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Jewish Literary Links for Shabbat

Photo Credit: Reut Miryam Cohen

Every Friday morning My Machberet presents an assortment of Jewish-interest links, primarily of the literary variety.

  • Just in time for Rosh Hashanah: a new issue from JewishFiction.net.
  • Etgar Keret recalls writing his first short story.
  • Tent: “immersive, intense, free, week-long workshops for anyone, ages 21 to 30, who’s curious about the connections between Jewishness and modern culture.” Offerings include workshops in creative writing and journalism.
  • “Starting in September, Lizzie Skurnick Books, an imprint of Ig Publishing, will begin rereleasing the classic Y.A. literature that Skurnick has already made a career of celebrating.” Including the All-of-a-Kind Family series.
  • And finally, an essay by yours truly, “Childless Does Not Mean Clueless,” on The Forward’s “The Sisterhood” blog.
  • Shabbat shalom.

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    Jewish Literary Links for Shabbat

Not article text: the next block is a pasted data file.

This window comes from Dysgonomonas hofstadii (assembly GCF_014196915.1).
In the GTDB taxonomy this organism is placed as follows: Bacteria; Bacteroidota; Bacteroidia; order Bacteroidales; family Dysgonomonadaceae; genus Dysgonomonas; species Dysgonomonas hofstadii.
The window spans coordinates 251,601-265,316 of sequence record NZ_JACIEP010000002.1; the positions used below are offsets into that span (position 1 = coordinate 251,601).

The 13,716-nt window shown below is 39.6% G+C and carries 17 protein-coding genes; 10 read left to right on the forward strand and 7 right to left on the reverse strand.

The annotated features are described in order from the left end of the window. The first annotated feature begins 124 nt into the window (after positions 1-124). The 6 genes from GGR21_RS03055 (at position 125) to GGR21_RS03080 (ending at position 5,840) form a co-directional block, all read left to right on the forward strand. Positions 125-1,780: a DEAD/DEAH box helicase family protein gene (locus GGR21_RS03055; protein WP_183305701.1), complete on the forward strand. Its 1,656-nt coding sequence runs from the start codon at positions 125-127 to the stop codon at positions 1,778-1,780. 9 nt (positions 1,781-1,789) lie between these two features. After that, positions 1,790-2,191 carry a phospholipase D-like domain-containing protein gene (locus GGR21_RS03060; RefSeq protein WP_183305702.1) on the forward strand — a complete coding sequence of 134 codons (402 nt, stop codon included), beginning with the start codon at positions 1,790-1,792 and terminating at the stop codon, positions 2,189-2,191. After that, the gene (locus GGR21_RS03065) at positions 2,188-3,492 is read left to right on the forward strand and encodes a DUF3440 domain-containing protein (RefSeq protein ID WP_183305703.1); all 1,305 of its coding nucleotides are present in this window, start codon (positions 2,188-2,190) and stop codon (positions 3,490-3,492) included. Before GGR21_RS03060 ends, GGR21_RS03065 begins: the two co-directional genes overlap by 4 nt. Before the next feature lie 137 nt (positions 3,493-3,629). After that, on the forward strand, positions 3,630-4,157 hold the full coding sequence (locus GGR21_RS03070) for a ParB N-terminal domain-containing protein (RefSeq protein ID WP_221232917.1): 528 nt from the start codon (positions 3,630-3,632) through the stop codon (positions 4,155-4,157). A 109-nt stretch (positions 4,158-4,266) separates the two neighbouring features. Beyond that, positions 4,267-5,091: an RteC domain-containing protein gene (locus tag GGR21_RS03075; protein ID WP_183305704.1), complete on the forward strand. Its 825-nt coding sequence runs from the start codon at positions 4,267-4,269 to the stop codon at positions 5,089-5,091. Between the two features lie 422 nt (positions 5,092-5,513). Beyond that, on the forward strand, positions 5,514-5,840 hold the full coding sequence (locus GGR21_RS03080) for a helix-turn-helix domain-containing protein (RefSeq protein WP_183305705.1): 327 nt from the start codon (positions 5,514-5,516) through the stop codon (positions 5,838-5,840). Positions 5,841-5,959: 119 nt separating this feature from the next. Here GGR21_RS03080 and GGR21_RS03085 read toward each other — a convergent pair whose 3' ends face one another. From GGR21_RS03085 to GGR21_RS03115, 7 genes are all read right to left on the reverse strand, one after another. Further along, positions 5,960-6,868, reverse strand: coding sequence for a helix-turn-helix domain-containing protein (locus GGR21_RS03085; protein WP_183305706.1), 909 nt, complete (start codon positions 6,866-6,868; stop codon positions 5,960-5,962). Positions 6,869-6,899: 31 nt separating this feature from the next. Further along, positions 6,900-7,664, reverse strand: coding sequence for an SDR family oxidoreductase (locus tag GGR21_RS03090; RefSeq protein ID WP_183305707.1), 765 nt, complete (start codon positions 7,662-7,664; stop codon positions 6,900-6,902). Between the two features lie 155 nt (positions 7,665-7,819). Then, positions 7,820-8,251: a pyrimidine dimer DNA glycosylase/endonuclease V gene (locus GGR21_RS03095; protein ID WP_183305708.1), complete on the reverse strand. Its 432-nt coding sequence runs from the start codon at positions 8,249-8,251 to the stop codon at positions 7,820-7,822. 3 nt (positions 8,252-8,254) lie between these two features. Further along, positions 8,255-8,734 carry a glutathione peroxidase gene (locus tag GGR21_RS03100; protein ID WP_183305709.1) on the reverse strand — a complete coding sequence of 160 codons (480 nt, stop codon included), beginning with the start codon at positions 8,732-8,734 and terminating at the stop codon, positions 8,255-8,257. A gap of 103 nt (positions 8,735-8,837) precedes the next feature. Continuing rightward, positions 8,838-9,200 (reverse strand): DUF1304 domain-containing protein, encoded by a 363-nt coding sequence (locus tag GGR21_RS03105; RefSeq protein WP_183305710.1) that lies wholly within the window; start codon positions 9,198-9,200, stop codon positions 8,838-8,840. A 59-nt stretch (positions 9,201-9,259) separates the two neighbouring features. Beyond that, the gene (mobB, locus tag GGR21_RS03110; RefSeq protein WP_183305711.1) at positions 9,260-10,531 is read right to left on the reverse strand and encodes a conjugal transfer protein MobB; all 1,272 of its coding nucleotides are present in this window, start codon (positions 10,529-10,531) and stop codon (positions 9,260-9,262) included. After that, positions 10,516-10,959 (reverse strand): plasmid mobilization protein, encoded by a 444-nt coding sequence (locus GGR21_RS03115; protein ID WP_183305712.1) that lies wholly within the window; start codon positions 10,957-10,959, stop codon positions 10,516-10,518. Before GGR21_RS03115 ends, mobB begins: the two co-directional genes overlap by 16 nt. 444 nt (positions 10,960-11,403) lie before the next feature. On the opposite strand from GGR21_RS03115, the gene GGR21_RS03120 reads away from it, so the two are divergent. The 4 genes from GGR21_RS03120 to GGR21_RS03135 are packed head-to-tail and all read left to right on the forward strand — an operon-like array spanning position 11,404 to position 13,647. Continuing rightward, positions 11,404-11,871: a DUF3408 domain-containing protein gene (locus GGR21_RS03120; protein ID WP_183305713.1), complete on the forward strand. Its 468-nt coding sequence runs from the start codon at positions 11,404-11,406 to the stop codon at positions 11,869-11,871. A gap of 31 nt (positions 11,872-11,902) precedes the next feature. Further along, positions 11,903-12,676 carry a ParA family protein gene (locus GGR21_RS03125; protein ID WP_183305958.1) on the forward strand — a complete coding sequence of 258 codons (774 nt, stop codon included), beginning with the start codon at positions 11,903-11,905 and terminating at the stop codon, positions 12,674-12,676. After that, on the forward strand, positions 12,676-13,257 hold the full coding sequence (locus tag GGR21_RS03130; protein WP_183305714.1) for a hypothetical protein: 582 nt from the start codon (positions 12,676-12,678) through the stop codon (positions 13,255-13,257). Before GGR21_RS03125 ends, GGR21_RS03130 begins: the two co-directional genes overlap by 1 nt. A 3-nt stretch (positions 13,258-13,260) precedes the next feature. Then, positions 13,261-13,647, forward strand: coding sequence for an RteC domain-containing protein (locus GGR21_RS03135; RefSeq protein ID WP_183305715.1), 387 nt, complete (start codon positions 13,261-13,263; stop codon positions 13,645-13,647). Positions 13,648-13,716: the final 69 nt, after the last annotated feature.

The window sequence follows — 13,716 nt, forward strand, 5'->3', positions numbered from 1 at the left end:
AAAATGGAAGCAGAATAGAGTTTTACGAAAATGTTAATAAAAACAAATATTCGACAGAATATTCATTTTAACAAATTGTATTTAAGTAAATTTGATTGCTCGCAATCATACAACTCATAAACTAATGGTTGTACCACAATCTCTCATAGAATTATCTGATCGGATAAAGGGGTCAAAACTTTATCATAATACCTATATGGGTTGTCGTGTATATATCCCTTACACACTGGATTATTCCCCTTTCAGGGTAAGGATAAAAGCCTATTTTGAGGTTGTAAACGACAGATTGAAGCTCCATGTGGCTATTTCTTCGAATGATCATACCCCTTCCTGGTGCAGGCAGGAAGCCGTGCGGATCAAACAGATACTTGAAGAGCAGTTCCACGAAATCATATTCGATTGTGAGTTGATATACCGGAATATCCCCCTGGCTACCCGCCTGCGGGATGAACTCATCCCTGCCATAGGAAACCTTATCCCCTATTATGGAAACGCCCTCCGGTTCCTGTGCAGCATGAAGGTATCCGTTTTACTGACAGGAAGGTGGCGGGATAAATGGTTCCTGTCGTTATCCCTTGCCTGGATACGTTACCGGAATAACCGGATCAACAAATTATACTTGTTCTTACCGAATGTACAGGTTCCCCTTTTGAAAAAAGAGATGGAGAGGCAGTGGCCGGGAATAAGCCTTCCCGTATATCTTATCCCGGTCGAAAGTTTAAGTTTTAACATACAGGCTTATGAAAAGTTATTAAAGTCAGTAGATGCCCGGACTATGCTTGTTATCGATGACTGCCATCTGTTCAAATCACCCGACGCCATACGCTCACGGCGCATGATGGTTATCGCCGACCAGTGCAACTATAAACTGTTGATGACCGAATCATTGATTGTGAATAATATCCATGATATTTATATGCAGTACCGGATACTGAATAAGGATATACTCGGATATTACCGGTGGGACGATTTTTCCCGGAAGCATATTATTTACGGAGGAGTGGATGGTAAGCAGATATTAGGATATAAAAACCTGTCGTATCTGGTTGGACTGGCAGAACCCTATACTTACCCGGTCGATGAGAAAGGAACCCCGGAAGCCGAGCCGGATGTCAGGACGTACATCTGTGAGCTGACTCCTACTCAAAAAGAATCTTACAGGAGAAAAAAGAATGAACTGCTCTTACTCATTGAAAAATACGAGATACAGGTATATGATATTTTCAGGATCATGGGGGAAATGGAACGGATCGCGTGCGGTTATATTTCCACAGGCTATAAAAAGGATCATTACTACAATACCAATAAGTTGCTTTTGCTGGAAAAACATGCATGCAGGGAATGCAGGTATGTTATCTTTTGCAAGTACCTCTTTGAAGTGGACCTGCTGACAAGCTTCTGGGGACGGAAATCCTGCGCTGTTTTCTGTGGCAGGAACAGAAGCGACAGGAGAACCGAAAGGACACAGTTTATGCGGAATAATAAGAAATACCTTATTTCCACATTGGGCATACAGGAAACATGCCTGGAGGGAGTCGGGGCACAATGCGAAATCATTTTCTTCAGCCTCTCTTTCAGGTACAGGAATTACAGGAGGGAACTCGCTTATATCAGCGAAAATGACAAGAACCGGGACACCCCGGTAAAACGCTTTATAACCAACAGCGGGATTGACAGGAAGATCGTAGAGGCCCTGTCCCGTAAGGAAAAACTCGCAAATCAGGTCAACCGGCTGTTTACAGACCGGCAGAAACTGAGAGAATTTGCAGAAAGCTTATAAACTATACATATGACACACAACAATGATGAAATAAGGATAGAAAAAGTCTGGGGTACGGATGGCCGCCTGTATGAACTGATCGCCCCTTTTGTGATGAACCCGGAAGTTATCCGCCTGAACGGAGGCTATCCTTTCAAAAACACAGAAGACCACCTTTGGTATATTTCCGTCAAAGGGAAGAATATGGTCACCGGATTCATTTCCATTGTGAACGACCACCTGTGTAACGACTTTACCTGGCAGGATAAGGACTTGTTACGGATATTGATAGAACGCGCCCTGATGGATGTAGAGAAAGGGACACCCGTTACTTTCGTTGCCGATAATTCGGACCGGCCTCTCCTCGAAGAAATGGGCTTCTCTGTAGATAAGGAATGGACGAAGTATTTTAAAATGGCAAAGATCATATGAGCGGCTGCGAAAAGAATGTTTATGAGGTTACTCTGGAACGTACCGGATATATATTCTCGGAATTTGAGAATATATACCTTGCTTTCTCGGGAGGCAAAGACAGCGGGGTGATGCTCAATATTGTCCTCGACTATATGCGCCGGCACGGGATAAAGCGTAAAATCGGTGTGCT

Photo Credit: Reut Miryam Cohen

    Every Friday morning My Machberet presents an assortment of Jewish-interest links, primarily of the literary variety.

  • Publishers Weekly has given a starred review to Jason K. Friedman’s short-story collection, Fire Year, which won the Sarabande Press Mary McCarthy Prize for Short Fiction. Here’s the review’s first line: “These seven funny, fearless outsiders’ tales set in Savannah and Atlanta—some depicting bygone orthodox Jewish communities, others the rife-with-irony “New South”—gravitate toward taboo.” The book will be published in November. (h/t Racelle Rosett)
  • Over on Tablet, Marjorie Ingall recommends three Jewish biographies (ostensibly for children) that “are so unabashedly fabulous, such a perfect blend of writing and art, so good at explaining complicated subjects, so inspiring without being sappy, you need to stop what you’re doing and buy them all right now.”